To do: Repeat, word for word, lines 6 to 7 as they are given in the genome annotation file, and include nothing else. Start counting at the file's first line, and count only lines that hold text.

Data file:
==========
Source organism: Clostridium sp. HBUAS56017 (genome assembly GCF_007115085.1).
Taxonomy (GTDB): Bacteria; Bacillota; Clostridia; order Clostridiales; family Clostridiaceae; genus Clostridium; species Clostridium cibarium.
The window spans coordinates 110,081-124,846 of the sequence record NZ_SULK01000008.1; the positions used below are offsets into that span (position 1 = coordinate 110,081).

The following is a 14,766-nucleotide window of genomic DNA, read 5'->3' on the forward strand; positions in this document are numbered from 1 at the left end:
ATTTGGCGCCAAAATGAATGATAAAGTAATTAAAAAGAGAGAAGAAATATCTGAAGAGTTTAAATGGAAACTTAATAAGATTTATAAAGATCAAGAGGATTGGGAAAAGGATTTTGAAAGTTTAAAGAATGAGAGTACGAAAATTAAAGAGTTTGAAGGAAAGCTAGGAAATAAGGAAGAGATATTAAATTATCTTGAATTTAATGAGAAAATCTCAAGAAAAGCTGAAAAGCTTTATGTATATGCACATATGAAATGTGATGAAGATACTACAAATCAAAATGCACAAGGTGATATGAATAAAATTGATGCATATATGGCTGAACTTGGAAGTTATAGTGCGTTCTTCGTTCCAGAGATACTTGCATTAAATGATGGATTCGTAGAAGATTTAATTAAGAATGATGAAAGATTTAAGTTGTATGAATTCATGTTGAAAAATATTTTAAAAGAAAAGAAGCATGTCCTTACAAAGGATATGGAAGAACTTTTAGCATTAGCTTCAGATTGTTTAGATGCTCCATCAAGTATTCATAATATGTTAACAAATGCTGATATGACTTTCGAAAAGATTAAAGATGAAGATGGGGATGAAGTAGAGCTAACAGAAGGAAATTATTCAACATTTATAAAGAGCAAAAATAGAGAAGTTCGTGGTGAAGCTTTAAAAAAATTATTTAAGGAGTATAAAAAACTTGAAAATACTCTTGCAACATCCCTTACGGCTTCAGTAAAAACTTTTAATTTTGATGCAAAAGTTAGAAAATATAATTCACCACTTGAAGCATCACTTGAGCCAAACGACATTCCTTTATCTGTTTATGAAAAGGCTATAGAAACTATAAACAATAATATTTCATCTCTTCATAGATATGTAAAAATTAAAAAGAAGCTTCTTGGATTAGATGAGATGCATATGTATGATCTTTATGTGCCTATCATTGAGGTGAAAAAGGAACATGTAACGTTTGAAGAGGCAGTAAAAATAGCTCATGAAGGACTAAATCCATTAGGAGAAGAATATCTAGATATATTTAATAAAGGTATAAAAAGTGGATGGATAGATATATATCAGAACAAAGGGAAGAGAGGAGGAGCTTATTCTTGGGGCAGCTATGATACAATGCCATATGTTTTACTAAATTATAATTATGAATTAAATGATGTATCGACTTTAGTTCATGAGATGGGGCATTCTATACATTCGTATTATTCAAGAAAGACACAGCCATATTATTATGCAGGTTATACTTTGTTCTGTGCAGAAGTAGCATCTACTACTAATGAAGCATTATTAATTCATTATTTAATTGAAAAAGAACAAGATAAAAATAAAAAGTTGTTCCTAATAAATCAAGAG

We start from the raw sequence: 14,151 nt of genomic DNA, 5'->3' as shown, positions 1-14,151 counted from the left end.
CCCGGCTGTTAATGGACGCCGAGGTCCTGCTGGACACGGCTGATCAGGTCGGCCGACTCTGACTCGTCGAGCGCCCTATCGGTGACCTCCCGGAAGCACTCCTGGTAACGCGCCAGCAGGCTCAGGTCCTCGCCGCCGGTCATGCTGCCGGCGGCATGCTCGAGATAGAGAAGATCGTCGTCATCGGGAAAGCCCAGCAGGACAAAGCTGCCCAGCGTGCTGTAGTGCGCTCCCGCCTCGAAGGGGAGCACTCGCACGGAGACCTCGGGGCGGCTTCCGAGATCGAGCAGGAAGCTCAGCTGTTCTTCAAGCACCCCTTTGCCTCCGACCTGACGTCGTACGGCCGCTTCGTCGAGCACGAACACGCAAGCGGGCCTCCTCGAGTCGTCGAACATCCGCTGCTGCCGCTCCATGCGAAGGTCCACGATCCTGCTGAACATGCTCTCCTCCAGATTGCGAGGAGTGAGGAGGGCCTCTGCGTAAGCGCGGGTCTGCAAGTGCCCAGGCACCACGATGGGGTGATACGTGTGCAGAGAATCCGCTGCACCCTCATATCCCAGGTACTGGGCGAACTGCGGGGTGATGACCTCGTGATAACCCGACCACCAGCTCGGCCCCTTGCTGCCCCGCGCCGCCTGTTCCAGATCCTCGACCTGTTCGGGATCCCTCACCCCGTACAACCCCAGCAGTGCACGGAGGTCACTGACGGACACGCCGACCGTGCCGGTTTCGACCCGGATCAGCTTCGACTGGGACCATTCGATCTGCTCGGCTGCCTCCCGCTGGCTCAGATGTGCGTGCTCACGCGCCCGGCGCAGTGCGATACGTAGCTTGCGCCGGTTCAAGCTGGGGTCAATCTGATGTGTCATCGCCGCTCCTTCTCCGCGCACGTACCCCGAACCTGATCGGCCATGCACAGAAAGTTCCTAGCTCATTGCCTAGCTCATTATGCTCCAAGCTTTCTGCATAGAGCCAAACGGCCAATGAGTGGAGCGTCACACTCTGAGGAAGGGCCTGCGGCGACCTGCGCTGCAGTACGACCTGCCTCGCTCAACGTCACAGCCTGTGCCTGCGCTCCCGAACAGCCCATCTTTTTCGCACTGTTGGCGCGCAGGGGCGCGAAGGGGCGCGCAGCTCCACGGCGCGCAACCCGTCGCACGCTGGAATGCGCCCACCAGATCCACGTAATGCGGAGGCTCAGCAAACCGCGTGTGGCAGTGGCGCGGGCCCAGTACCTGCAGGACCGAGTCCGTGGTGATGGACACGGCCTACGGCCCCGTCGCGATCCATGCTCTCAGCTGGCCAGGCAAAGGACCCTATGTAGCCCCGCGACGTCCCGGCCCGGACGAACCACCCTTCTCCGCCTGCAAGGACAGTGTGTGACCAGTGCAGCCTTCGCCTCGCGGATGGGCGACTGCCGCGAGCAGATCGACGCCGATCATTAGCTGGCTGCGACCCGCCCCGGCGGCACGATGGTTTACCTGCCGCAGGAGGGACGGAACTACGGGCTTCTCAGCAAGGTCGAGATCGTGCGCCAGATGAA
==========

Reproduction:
We start from the raw sequence: 14,151 nt of genomic DNA, 5'->3' as shown, positions 1-14,151 counted from the left end.
CCCGGCTGTTAATGGACGCCGAGGTCCTGCTGGACACGGCTGATCAGGTCGGCCGACTCTGACTCGTCGAGCGCCCTATCGGTGACCTCCCGGAAGCACTCCTGGTAACGCGCCAGCAGGCTCAGGTCCTCGCCGCCGGTCATGCTGCCGGCGGCATGCTCGAGATAGAGAAGATCGTCGTCATCGGGAAAGCCCAGCAGGACAAAGCTGCCCAGCGTGCTGTAGTGCGCTCCCGCCTCGAAGGGGAGCACTCGCACGGAGACCTCGGGGCGGCTTCCGAGATCGAGCAGGAAGCTCAGCTGTTCTTCAAGCACCCCTTTGCCTCCGACCTGACGTCGTACGGCCGCTTCGTCGAGCACGAACACGCAAGCGGGCCTCCTCGAGTCGTCGAACATCCGCTGCTGCCGCTCCATGCGAAGGTCCACGATCCTGCTGAACATGCTCTCCTCCAGATTGCGAGGAGTGAGGAGGGCCTCTGCGTAAGCGCGGGTCTGCAAGTGCCCAGGCACCACGATGGGGTGATACGTGTGCAGAGAATCCGCTGCACCCTCATATCCCAGGTACTGGGCGAACTGCGGGGTGATGACCTCGTGATAACCCGACCACCAGCTCGGCCCCTTGCTGCCCCGCGCCGCCTGTTCCAGATCCTCGACCTGTTCGGGATCCCTCACCCCGTACAACCCCAGCAGTGCACGGAGGTCACTGACGGACACGCCGACCGTGCCGGTTTCGACCCGGATCAGCTTCGACTGGGACCATTCGATCTGCTCGGCTGCCTCCCGCTGGCTCAGATGTGCGTGCTCACGCGCCCGGCGCAGTGCGATACGTAGCTTGCGCCGGTTCAAGCTGGGGTCAATCTGATGTGTCATCGCCGCTCCTTCTCCGCGCACGTACCCCGAACCTGATCGGCCATGCACAGAAAGTTCCTAGCTCATTGCCTAGCTCATTATGCTCCAAGCTTTCTGCATAGAGCCAAACGGCCAATGAGTGGAGCGTCACACTCTGAGGAAGGGCCTGCGGCGACCTGCGCTGCAGTACGACCTGCCTCGCTCAACGTCACAGCCTGTGCCTGCGCTCCCGAACAGCCCATCTTTTTCGCACTGTTGGCGCGCAGGGGCGCGAAGGGGCGCGCAGCTCCACGGCGCGCAACCCGTCGCACGCTGGAATGCGCCCACCAGATCCACGTAATGCGGAGGCTCAGCAAACCGCGTGTGGCAGTGGCGCGGGCCCAGTACCTGCAGGACCGAGTCCGTGGTGATGGACACGGCCTACGGCCCCGTCGCGATCCATGCTCTCAGCTGGCCAGGCAAAGGACCCTATGTAGCCCCGCGACGTCCCGGCCCGGACGAACCACCCTTCTCCGCCTGCAAGGACAGTGTGTGACCAGTGCAGCCTTCGCCTCGCGGATGGGCGACTGCCGCGAGCAGATCGACGCCGATCATTAGCTGGCTGCGACCCGCCCCGGCGGCACGATGGTTTACCTGCCGCAGGAGGGACGGAACTACGGGCTTCTCAGCAAGGTCGAGATCGTGCGCCAGATGAA